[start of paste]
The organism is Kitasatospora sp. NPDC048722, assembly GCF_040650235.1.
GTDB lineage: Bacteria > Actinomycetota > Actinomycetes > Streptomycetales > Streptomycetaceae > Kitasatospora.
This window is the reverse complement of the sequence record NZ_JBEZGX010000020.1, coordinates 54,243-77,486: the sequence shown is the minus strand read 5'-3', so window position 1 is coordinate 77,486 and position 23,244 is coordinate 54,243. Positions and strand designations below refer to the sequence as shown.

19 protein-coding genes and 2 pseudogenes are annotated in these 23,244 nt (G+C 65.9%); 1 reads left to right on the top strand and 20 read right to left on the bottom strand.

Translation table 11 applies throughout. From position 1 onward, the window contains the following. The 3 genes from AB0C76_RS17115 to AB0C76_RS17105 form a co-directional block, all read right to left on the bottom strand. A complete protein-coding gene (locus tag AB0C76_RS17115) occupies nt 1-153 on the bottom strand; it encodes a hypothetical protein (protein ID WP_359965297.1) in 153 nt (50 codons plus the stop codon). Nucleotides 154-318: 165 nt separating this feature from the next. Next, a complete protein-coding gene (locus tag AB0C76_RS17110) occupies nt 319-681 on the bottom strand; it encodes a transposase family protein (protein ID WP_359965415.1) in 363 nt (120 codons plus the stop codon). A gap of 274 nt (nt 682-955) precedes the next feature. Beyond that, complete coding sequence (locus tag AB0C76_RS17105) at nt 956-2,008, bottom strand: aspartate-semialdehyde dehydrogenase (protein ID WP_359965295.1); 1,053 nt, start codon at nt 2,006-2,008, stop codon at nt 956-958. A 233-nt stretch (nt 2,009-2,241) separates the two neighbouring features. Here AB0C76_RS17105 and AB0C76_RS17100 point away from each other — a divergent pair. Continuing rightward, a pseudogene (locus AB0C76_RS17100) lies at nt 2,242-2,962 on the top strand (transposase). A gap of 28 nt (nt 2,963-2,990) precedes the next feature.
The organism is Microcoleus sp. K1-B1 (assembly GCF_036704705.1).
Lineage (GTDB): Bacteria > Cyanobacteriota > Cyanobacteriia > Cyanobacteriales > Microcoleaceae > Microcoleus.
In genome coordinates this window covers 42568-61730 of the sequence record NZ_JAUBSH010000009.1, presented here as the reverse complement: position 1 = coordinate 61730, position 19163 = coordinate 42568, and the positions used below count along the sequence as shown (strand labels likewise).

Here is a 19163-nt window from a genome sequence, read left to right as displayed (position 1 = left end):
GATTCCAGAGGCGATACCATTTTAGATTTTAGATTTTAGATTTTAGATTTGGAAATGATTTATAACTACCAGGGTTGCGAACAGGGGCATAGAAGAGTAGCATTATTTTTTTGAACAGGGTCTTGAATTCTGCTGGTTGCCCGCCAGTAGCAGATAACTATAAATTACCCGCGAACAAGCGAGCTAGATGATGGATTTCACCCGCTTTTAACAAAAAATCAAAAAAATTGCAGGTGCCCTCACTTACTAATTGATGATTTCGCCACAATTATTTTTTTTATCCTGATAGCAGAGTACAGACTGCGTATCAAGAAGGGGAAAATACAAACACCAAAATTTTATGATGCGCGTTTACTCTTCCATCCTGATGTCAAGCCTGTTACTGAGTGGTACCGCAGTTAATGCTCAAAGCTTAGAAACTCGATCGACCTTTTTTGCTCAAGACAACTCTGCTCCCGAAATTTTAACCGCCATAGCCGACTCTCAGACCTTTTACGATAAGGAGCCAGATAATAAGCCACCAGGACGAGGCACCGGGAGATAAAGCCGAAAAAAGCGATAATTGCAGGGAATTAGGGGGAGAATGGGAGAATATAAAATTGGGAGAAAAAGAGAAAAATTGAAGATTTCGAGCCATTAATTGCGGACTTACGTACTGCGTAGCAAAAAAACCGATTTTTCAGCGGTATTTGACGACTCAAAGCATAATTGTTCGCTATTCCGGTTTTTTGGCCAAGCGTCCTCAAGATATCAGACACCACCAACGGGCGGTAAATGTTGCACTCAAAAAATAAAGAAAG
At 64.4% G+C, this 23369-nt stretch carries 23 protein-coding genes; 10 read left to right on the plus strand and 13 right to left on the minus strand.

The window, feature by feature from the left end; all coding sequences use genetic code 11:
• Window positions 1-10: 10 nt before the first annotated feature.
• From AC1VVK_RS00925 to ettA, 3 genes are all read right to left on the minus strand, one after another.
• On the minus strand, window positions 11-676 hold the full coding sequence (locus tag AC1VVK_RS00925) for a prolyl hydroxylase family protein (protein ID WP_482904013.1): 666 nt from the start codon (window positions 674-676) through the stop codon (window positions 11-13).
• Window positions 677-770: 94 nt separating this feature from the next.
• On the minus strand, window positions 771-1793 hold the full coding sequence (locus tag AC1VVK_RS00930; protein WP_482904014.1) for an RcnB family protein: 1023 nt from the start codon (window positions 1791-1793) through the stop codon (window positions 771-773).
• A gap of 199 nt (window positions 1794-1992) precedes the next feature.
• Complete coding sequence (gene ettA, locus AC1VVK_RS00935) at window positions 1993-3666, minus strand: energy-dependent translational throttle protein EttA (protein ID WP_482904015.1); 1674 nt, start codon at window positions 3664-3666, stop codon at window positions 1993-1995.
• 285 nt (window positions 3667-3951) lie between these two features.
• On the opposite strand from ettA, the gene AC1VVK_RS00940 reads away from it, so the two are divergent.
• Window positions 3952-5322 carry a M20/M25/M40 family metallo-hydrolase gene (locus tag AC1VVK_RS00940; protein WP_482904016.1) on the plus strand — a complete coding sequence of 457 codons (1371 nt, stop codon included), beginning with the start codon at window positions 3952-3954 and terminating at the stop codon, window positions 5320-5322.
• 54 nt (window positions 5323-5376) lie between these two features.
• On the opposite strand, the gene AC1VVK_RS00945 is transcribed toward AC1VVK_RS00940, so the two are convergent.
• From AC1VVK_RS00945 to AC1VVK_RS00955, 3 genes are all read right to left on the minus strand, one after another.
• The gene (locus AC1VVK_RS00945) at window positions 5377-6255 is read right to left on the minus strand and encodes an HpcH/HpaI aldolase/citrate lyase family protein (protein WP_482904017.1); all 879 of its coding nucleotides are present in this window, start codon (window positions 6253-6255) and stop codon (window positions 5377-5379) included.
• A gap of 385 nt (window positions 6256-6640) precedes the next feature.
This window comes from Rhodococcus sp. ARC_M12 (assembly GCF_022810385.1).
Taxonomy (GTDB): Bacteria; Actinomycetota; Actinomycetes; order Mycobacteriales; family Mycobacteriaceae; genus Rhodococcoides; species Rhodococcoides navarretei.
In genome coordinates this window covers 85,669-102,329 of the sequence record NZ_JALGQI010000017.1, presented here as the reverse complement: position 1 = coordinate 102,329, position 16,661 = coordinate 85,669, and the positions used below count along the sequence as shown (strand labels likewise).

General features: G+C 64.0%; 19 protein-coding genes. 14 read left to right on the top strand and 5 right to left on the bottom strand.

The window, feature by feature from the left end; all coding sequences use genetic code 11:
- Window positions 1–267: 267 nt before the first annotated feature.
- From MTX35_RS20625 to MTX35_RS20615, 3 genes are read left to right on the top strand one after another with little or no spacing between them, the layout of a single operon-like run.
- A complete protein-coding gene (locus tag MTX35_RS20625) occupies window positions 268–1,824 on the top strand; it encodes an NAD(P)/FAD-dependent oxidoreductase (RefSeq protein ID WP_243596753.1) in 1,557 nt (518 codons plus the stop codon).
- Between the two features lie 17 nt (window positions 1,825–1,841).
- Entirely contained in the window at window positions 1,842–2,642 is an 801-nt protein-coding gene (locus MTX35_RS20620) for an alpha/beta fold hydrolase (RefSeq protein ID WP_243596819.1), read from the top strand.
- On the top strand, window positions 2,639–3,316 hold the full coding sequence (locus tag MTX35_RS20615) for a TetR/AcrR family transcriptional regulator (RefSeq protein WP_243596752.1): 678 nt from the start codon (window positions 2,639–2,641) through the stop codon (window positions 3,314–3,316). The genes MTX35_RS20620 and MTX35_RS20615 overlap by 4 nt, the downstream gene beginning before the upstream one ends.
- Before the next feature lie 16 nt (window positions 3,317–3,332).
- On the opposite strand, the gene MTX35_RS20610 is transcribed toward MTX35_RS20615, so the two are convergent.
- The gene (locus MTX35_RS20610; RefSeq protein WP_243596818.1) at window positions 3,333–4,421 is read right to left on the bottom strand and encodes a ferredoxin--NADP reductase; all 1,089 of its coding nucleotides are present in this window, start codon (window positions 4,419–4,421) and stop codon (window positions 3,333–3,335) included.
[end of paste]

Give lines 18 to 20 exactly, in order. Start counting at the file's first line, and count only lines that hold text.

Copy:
• A gap of 199 nt (window positions 1794-1992) precedes the next feature.
• Complete coding sequence (gene ettA, locus AC1VVK_RS00935) at window positions 1993-3666, minus strand: energy-dependent translational throttle protein EttA (protein ID WP_482904015.1); 1674 nt, start codon at window positions 3664-3666, stop codon at window positions 1993-1995.
• 285 nt (window positions 3667-3951) lie between these two features.